Chinese hungry for health products
Updated: 2012-03-03 10:07
By Liu Lu (China Daily)
Chinese citizens in cities show growing demand for nutritional supplements
BEIJING - Every time she takes a business trip to the United States or Europe, Wang Qi is given a shopping list by relatives and friends. Every time, the list is filled with names of high-end cosmetics brands and luxury items.
Recently, however, that list has grown. The 32-year-old Beijing-based executive assistant says she doesn't remember when the list started to grow but the names of nutritional supplements have been piling up. Shopping for vitamins now consumes most of her time shopping overseas.
"People around me seem to be more concerned about their health than previously," Wang said.
Because of growing disposable incomes and improved health awareness, the Chinese are more willing to spend on nutritional supplements. [Photo/China Daily]
With improved living standards in cities and a heightened belief that vitamins contribute to better health, Chinese urbanites have been exhibiting a greater demand for nutritional supplements in recent years. The demand has attracted more nutritional-supplement manufacturers from around the world to cash in on the trend, despite the fact that most of the world's vitamins are already produced in China.
Vitamins in China, which has already cornered the vitamin A and C markets, often go hand in hand with the nation's food industry, with billions of dollars in goods exported each year. There are thousands of drug companies in China.
It is estimated that the sales of vitamins and dietary supplements as well as food and drug additives in China will reach 600 billion yuan ($95.2 billion) by 2015. Additives now take up a large portion of sales in the country.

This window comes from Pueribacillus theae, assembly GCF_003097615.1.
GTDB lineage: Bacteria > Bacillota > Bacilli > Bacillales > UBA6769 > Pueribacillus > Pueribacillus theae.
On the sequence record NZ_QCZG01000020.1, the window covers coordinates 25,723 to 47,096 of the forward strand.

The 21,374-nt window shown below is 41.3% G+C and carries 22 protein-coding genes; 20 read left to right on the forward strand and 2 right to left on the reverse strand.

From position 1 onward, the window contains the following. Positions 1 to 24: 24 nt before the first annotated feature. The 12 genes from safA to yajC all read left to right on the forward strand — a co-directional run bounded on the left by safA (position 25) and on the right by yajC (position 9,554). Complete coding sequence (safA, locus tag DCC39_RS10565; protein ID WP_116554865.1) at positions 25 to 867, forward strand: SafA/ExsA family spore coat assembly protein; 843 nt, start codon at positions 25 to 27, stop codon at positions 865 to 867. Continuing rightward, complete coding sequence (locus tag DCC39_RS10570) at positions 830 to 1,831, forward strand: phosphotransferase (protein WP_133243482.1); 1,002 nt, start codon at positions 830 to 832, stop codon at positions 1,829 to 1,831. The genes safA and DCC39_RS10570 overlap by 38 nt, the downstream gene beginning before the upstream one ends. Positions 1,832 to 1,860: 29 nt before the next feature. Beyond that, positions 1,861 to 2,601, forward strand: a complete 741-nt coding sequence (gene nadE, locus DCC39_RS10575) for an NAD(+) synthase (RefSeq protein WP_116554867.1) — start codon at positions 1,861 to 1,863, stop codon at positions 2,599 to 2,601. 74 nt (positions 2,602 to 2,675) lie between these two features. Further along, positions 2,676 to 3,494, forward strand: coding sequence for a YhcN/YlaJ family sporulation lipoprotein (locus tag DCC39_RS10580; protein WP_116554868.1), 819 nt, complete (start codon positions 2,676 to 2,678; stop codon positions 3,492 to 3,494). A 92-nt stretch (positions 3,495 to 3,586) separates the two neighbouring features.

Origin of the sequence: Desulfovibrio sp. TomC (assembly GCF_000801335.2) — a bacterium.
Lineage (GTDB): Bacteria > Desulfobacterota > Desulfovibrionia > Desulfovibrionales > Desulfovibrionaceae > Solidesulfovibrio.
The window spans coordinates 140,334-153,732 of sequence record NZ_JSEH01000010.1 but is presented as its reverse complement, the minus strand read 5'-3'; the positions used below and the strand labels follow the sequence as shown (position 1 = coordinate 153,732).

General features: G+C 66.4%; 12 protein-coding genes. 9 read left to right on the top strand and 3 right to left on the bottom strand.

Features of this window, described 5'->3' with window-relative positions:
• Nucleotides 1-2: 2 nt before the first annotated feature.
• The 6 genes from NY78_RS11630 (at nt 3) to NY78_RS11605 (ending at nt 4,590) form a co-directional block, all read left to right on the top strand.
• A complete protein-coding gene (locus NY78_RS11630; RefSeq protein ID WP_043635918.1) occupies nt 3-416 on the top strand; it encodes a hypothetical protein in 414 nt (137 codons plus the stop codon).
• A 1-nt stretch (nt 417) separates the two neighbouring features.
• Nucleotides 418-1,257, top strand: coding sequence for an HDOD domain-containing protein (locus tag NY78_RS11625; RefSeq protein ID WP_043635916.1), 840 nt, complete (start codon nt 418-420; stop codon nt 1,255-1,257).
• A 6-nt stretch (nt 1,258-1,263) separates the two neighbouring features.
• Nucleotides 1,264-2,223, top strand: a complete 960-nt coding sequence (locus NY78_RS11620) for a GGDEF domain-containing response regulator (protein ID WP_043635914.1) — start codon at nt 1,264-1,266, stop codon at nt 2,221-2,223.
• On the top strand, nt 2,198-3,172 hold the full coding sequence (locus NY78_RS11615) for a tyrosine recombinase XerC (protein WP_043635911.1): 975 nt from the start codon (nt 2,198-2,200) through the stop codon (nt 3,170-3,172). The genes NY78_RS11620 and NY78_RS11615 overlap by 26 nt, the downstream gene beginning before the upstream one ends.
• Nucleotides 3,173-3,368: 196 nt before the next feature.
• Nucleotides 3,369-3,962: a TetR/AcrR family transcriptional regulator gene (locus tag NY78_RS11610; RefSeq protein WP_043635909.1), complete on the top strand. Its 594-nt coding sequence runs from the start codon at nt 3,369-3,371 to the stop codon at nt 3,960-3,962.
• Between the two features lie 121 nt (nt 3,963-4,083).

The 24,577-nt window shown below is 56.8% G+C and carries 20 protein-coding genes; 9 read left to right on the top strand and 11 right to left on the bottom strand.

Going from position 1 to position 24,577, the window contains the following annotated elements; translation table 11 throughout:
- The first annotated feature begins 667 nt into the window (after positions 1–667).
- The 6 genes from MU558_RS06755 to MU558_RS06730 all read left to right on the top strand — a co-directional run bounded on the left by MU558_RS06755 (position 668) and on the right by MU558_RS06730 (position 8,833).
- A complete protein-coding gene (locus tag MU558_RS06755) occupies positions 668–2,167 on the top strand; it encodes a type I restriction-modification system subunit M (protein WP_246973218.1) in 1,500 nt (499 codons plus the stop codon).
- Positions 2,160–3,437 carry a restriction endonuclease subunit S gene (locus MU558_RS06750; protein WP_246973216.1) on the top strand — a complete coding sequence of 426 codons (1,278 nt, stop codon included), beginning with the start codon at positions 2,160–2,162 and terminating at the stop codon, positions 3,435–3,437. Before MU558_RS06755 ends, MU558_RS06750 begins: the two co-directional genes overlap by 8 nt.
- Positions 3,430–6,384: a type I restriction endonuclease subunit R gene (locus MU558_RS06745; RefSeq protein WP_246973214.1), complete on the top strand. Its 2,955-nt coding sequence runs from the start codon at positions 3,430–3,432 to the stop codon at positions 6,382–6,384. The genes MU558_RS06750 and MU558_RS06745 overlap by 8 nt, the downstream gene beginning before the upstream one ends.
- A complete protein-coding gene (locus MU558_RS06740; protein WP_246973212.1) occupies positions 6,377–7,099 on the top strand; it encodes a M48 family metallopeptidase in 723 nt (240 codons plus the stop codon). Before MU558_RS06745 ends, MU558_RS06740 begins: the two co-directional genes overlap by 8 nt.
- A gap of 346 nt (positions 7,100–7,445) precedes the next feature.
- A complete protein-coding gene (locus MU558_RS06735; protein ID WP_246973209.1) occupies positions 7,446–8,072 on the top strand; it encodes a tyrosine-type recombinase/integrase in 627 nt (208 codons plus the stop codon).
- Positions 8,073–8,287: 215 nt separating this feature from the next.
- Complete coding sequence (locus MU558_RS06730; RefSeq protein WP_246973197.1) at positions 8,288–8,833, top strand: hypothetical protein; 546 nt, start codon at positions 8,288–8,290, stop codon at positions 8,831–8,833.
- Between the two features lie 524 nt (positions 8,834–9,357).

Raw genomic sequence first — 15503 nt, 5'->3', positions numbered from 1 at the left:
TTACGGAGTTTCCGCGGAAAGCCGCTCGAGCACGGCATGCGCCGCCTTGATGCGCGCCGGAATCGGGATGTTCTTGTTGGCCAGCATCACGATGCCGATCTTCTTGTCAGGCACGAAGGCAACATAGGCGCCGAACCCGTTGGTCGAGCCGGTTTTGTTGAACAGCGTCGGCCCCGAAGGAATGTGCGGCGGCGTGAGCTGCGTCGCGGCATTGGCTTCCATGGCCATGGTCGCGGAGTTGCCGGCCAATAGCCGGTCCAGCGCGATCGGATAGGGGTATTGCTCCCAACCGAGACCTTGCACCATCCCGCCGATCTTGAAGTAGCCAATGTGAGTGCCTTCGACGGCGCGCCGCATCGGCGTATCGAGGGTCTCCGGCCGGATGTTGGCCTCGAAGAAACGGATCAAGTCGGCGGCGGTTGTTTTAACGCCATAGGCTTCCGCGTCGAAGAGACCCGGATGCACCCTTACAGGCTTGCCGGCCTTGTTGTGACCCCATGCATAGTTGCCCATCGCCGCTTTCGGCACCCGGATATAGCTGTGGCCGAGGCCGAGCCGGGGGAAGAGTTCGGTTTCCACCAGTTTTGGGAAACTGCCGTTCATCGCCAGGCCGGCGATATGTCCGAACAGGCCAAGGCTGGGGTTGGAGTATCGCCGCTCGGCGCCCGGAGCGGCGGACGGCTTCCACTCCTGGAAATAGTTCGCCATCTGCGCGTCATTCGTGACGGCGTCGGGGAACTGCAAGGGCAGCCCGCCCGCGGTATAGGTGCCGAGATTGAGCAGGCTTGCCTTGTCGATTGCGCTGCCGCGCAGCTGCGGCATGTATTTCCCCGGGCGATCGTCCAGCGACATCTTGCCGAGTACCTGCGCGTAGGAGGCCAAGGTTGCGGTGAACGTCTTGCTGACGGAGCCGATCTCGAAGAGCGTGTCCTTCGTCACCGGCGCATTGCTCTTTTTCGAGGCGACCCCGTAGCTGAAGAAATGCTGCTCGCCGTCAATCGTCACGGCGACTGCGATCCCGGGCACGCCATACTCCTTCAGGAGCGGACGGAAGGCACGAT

But one of the main reasons that the door is open for international vitamin makers is that most of the vitamins produced in China are shipped overseas and sold under foreign brands, according to Zhang Yongjian, an expert with the China Health Care Association, affiliated with the Chinese government.
Zhang said other reasons for increased demand include "growing disposable incomes and improved health awareness, together with worsening health problems and an aging population".
According to the latest report by the association, the average spend on healthcare products by Chinese consumers in 2011 accounted for 0.1 percent of their total expenditure. In developed economies, people spent just 0.03 percent on nutritional supplements.
But Zhang, the main author of the report, said that although China's nutritional-supplement industry is far smaller than in developed countries, the business is growing.
Over the past two decades, Chinese expenditure on health products has grown at an annual rate of between 15 and 30 percent, far higher than the 13 percent in developed countries over the same period.
Backed by his report, Zhang believes China will become one of the world's largest markets for dietary supplements in the near future.
The growing market in China has attracted multinational manufacturers of nutritional supplements, despite the high threshold to enter the market and cumbersome approval procedures.
Statistics from the report show that over the past 15 years roughly 644 types of nutritional supplement have been exported to China, with 63 percent coming from the US.
Michigan-based Amway Corp, a direct-selling company and manufacturer of primarily health, beauty and homecare products, is one of the biggest foreign players in the field.
According to the market intelligence company Euromonitor International Ltd, Amway led in the sales of dietary supplement in 2010 in China, with a market share of 16 percent. But it faces challenges from competitors who are increasing their presence in China, such as NBTY Inc, the New York-based manufacturer of vitamins and nutritional supplements.